Here is a more detailed screencast on the runtime defense feature of Twistlock.

 Twistlock with EC2 instances: If the customer is using classic AWS EC2 container service instances and elects to manage their container clusters with their own cluster management infrastructure, you would install Twistlock as you would with other software containers into your EC2 instances, and manage Twistlock with your own cluster management infrastructure. Again, all Twistlock functionality, including vulnerability management and runtime defense would work seamlessly.

One of the cool features of Twistlock is Compliance, where we implement container hardening practices and this is also the place a customer can specify custom organizational policies with respect to the secure operation of containerized applications. For example, one of the policies that you may want to enforce is that only images from pre-approved repositories are allowed to run in your AWS environment. In this case, Twistlock will cryptographically validate every image you try to run in the AWS environment to validate it is indeed from this trusted repository. Twistlock has many such built-in policies that a customer can use to harden their AWS environment. Or, the customer can use the XCCDF framework to specify a custom policy which Twistlock can parse and enforce automatically.

Here is a more detailed screen cast that shows the compliance capability of Twistlock.

Putting it together

Of course this blog post wouldn’t be complete without a CloudFormation template to let you try out Twistlock yourself. The template is located here. We used a base Ubuntu 16.04 image and the free Developer Edition of Twistlock deployed in a onebox configuration (Console and Defender installed on the same box). To deploy the CloudFormation template the only thing you need to do is providing an existing KeyPair and passing that as a parameter when you create a Stack.

When you finish the deployment you can now browse the Twistlock console. When you get to the console you will be brought to the licensing page, where you will enter the Developer Edition license key you can get from Twistlock (twistlock.com/developer-edition). Developer Edition is free forever for protecting up to 2 hosts.

After you have added the license, lets look at a demo scenario. First, let’s do some vulnerability management. The first scenario is to alert and the second scenario is actually blocking it.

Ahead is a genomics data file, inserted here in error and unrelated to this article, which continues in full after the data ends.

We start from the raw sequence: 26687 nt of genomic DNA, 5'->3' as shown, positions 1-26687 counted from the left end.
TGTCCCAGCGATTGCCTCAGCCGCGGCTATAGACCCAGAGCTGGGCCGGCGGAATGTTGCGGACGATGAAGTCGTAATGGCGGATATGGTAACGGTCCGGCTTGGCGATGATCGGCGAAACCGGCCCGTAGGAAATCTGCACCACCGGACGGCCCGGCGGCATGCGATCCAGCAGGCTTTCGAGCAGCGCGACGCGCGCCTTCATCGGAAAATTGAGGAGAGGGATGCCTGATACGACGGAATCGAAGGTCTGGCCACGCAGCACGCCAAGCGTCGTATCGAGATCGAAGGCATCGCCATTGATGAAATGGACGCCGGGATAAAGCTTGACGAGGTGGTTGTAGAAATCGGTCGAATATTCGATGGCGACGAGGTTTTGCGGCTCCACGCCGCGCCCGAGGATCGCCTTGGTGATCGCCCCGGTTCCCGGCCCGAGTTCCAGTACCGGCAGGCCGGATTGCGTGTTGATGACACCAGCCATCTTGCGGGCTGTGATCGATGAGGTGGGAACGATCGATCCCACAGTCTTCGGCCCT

In the Twistlock Console go to Defend-> Vulnerabilities-> Policy and create a new policy.

Set the Effect to Alert and check ID 46 (Image contains vulnerable package versions).

Click Save.

Now ssh to the host where you installed Twistlock to pull down and image.

An example image to pull down might be Ubuntu:trusty

Type “docker run ubuntu:trusty”

Then browse to Monitor -> Vulnerabilities in the Console to see the state of the image you just ran.

Take this a step further: change the policy action to Block and then run a docker pull of ubuntu:latest

NOTE in the screenshot below we are passing in docker –H :9998 –tls pull Ubuntu:latest. This is because the Twistlock Defender functions as a proxy so –H :9998 is telling the Docker client to connect to the Defender on port 9998. The –tls is passing in the authentication which comes from certificates which are installed in the .docker folder via the Twistlock console under Configure -> Access- Certificates. Just run the curl command there on the host to install the certificates.

Now let’s try some Runtime Defense.

From in the console in Defend-> Runtime -> Processes

  1. Select + Processes Rule, give the rule a name, set the Effect to “allow”, click Save.

From in the console go to Defend-> Runtime -> Network

  1. Select + Network Rule, give the rule a name, set the Effect to “allow”.
  2. Under Additional block list, add in 0.0.0.0/0
  3. Click Save.

Now just “docker exec” into the container and run, as an example, wget www.google.com In this scenario the process sensor would pick up the wget but the network would pick up the attempt to browse to www.google.com

If you are interested in learning more about Twistlock on AWS, read this AWS blog, or contact us via contact@twistlock.com.